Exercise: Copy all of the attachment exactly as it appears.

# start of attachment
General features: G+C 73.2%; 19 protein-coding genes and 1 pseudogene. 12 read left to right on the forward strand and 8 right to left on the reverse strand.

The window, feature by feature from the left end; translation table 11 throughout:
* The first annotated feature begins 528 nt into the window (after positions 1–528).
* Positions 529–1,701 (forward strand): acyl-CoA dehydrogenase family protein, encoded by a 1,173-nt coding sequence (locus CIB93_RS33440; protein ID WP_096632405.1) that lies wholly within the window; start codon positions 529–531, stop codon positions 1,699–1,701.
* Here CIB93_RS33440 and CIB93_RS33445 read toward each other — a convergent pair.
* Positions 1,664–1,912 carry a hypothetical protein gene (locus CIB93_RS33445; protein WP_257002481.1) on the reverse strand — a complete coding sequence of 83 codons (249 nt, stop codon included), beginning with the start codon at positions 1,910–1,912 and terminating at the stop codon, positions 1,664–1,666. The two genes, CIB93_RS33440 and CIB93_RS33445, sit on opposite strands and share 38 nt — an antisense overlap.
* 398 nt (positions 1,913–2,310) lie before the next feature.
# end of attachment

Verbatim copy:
General features: G+C 73.2%; 19 protein-coding genes and 1 pseudogene. 12 read left to right on the forward strand and 8 right to left on the reverse strand.

The window, feature by feature from the left end; translation table 11 throughout:
* The first annotated feature begins 528 nt into the window (after positions 1–528).
* Positions 529–1,701 (forward strand): acyl-CoA dehydrogenase family protein, encoded by a 1,173-nt coding sequence (locus CIB93_RS33440; protein ID WP_096632405.1) that lies wholly within the window; start codon positions 529–531, stop codon positions 1,699–1,701.
* Here CIB93_RS33440 and CIB93_RS33445 read toward each other — a convergent pair.
* Positions 1,664–1,912 carry a hypothetical protein gene (locus CIB93_RS33445; protein WP_257002481.1) on the reverse strand — a complete coding sequence of 83 codons (249 nt, stop codon included), beginning with the start codon at positions 1,910–1,912 and terminating at the stop codon, positions 1,664–1,666. The two genes, CIB93_RS33440 and CIB93_RS33445, sit on opposite strands and share 38 nt — an antisense overlap.
* 398 nt (positions 1,913–2,310) lie before the next feature.